Another thing learned from the Guildford and KJ open days was the curiosity there is for features of recordings to be pointed out, such as the enormous edit in the Brubeck Take Five recording or the juxtaposition of a studio concert recording v. a typical BBC Radio 3 like-live recording. Or how the position of the microphone relative to the instrument greatly influences the sound. It might be nice to slip in one of two of these examples, if the audience are interested and willing to stay a while.

    IMPORTANT NOTE:

    Pleas disregard any comments that may have looked like a product endorsement for the Cambridge DacMagic plus. More time and more rigour has shown that DACs do not behave alike.
    Alan A. Shaw
    Designer, owner
    Harbeth Audio UK

  • #2
    Good luck!

    All the very best for the show!

    Is there an option for lazy impulsive visitors to buy tickets on the spot or do tickets get booked well in advance?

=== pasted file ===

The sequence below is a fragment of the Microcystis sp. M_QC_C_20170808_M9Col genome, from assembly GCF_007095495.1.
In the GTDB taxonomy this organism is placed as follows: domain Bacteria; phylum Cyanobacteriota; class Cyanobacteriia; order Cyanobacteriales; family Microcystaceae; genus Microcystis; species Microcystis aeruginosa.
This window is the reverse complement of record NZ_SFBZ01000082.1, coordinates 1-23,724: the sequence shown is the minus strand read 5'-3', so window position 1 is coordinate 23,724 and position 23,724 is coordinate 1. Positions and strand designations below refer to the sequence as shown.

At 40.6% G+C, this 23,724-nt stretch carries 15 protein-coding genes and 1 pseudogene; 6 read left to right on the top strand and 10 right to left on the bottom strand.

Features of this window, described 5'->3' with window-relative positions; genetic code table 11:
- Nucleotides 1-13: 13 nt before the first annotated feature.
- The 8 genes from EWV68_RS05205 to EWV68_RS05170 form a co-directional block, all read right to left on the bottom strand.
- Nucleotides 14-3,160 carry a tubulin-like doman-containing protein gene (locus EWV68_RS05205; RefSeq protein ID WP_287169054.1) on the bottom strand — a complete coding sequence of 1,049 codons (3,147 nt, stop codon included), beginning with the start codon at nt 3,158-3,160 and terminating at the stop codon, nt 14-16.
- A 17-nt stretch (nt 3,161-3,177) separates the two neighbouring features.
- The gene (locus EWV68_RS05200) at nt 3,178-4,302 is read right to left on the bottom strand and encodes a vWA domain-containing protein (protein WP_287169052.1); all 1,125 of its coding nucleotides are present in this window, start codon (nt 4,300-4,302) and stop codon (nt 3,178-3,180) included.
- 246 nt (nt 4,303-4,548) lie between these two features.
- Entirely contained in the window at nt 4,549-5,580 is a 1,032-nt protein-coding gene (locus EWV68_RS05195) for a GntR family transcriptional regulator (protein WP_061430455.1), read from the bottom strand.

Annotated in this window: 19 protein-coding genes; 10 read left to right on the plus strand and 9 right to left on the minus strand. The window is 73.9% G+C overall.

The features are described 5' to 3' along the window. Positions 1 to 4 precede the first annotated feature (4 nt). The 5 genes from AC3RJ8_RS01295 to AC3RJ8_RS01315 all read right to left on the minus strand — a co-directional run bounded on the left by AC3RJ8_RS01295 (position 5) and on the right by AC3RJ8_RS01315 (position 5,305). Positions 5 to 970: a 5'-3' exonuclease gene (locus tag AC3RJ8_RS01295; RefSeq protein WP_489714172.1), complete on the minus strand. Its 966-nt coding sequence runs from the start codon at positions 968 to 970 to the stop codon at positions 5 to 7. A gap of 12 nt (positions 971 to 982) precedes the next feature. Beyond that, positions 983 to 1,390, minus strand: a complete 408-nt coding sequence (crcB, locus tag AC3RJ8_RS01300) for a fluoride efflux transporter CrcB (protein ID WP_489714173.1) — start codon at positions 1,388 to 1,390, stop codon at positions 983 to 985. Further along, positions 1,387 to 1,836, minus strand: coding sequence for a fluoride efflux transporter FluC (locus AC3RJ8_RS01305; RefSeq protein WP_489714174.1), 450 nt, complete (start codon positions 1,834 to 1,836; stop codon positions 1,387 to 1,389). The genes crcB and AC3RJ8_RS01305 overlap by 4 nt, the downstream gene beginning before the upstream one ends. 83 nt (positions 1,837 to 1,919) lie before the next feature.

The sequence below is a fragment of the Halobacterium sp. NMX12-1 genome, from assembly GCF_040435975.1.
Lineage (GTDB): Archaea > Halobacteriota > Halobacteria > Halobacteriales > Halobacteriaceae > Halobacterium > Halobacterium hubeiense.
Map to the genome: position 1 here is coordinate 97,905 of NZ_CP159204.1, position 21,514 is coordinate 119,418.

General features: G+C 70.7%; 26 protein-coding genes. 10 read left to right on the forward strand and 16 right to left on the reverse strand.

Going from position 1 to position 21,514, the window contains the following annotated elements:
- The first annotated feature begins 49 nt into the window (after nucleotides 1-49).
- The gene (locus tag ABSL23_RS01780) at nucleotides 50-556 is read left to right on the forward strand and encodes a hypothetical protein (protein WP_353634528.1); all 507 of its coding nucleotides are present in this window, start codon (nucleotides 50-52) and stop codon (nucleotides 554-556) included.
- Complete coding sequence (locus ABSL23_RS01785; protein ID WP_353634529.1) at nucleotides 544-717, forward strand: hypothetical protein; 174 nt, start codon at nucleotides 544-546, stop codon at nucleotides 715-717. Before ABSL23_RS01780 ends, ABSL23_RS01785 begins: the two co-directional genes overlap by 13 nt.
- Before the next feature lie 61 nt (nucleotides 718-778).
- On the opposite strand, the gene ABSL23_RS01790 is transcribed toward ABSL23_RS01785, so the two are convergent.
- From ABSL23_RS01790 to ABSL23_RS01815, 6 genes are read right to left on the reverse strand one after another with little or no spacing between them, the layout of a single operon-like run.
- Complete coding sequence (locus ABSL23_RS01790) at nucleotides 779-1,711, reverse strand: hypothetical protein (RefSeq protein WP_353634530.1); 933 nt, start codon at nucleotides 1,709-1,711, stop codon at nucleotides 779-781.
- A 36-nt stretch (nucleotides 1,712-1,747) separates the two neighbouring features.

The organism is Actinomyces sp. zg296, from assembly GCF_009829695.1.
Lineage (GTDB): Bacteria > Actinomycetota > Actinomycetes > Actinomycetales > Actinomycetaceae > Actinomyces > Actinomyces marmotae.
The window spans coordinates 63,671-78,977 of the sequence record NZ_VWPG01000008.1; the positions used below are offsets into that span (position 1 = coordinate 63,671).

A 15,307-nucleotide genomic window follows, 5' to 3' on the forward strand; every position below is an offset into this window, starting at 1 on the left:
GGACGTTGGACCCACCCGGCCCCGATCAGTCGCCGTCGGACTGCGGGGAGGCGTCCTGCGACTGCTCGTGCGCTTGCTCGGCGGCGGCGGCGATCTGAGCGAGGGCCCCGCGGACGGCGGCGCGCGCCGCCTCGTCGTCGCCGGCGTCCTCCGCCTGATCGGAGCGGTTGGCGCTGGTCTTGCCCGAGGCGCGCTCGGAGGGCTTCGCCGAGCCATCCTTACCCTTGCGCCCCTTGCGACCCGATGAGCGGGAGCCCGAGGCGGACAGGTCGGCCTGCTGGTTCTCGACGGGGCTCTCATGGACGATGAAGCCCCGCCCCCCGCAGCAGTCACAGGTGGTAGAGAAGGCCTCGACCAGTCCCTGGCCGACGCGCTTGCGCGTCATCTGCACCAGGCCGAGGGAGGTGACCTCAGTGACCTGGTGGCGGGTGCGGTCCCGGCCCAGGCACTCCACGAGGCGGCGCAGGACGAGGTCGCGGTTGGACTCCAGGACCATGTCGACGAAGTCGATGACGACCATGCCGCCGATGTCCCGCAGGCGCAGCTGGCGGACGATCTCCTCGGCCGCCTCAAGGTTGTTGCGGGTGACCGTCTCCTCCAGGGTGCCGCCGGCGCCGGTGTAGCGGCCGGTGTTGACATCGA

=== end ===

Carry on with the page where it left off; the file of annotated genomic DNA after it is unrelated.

Comment


    • #3
      Just turn up!

      >It would be nice to put a face to you our loyal customers, HUG contributors and readers and would be customers, so please do not be shy about saying hello or we'll go home counting the show as a failure!

      I'll pop by to say hello Alan - I promise not to stay as long as I did at the Guildford Audio event! ;-). I'm bringing a friend in order to introduce him to the Harbeth sound as he's not yet had a chance to hear my SHL5+s. I also want to have another listen to the excellent P3s myself. Very much looking forward to it.

      >Is there an option for lazy impulsive visitors to buy tickets on the spot or do tickets get booked well in advance?

      Hi SChat, I obviously can't guarantee the show won't be sold out, but I've been going for a number of years and I've always managed to get tickets on the day, regardless of which day of the show it's been.

      Cheers,

      Rich